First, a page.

There she is, the HP TouchPad. It’s the webOS slate we’ve been yearning for ever since probing (then) Palm CEO Jon Rubinstein on our first-ever Engadget Show, but sadly, it looks as if HP has yanked any and all Palm labeling from the final product. Introduced today in San Francisco as part of a newfangled webOS triumvirate, the TouchPad (previously known by Topaz) is shaped almost exactly like the iPad. It tips the scales at 1.6 pounds and measures 13.7mm thick, which is somewhat of a downer for those already put off by the heft found in Apple’s slate. As we’d heard last month, HP’s shipping this one with its own Beats audio engine, Touch-to-Share (a feature that lets users easily transfer a website, document, song, text or call from the phone to the tablet — or vice versa — simply by tapping the two devices together) and a huge reliance on the cloud. Also of note, Jon just mentioned that this is only the “first in the webOS TouchPad family,” hinting that the Opal may be just around the bend.
Other specifications include webOS 3.0, “true multitasking,” Touch-to-share, instant-on productivity, a 9.7-inch display (1024 x 768 screen resolution), a dual-core 1.2GHz Snapdragon CPU (!), inbuilt gyroscope, accelerometer, compass and 16GB / 32GB of internal storage space. There’s also a front-facing 1.3 megapixel webcam, support for video calling, 802.11b/g/n WiFi, Bluetooth 2.1+EDR, A-GPS (3G model only), “twice the memory of a Pre 2” and a set of stereo speakers. Rubenstein claims that this here tablet is “screaming fast,” and the software UI we’re seeing looks downright luscious. There’s a new paneled email application a Growl-like pop-up notification system, support for Skype calling, compatibility with Amazon’s Kindle e-book store, plenty of cal / email integration courtesy of HP Synergy, a slick virtual keyboard, VPN support, wireless printing as well as Google Docs, QuickOffice, Dropbox and Box.net compatibility. One of the killer features that can’t be found on a competing tablet right now is this one’s ability to talk to the Pre 3 — so long as there’s a Touchstone involved, one can have their Pre 3 and TouchPad communicate, even piping over notifications and texts from the phone onto the slate. It’s a brilliant idea, and we’re obviously amped to see just how well it’s implemented.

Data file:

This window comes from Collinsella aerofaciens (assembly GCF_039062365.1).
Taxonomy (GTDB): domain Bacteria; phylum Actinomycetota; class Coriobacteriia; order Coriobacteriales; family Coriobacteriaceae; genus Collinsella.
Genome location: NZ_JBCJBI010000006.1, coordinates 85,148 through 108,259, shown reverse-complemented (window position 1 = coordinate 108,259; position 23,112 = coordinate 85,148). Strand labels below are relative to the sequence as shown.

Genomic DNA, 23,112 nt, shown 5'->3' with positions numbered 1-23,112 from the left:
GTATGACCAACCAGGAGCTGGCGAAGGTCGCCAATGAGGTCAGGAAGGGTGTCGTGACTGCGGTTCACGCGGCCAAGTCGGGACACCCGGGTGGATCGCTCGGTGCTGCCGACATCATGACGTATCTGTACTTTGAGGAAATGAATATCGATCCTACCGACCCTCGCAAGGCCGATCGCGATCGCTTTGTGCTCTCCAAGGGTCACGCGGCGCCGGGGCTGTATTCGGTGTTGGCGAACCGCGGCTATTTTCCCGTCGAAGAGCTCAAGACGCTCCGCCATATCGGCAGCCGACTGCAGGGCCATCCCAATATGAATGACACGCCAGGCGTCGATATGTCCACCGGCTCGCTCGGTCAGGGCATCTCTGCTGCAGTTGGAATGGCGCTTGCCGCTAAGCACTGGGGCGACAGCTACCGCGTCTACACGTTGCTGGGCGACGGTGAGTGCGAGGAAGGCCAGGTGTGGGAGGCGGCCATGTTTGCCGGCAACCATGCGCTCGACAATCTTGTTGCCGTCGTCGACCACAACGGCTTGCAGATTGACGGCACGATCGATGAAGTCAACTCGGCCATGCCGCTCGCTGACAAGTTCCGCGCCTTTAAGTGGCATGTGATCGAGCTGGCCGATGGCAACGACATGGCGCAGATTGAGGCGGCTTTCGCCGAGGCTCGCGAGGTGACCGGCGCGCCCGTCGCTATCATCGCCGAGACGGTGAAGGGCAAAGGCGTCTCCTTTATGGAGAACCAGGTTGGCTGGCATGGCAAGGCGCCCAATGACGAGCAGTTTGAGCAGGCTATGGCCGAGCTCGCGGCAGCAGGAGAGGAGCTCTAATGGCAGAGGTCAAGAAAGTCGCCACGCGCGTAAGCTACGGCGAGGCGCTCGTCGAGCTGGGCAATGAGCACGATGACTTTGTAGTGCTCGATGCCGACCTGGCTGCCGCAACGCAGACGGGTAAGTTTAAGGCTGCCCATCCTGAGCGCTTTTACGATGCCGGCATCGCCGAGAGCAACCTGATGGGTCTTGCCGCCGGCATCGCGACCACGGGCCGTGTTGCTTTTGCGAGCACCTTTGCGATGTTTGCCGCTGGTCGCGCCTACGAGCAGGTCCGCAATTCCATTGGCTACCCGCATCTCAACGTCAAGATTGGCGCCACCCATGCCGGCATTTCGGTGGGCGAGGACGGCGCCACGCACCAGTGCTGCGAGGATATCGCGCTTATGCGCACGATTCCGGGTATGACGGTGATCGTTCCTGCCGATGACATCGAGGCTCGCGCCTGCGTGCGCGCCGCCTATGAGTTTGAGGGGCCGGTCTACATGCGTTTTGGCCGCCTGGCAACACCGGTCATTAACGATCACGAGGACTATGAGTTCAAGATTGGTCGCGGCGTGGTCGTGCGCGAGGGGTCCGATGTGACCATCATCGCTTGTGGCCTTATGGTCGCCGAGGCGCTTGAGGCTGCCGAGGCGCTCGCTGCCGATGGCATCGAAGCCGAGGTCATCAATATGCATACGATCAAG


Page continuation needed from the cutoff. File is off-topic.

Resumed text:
Over on the accessories front, there’s a case / stand (which includes a handy flip-out kickstand for desk use), a wireless keyboard (yeah, this one!) and a new Touchstone dock that enables all of the wireless communication magic between webOS devices. If you’re curious about specific models, the first out of the gate will be a WiFi only version, with 3G and 4G variants to follow suit in due time.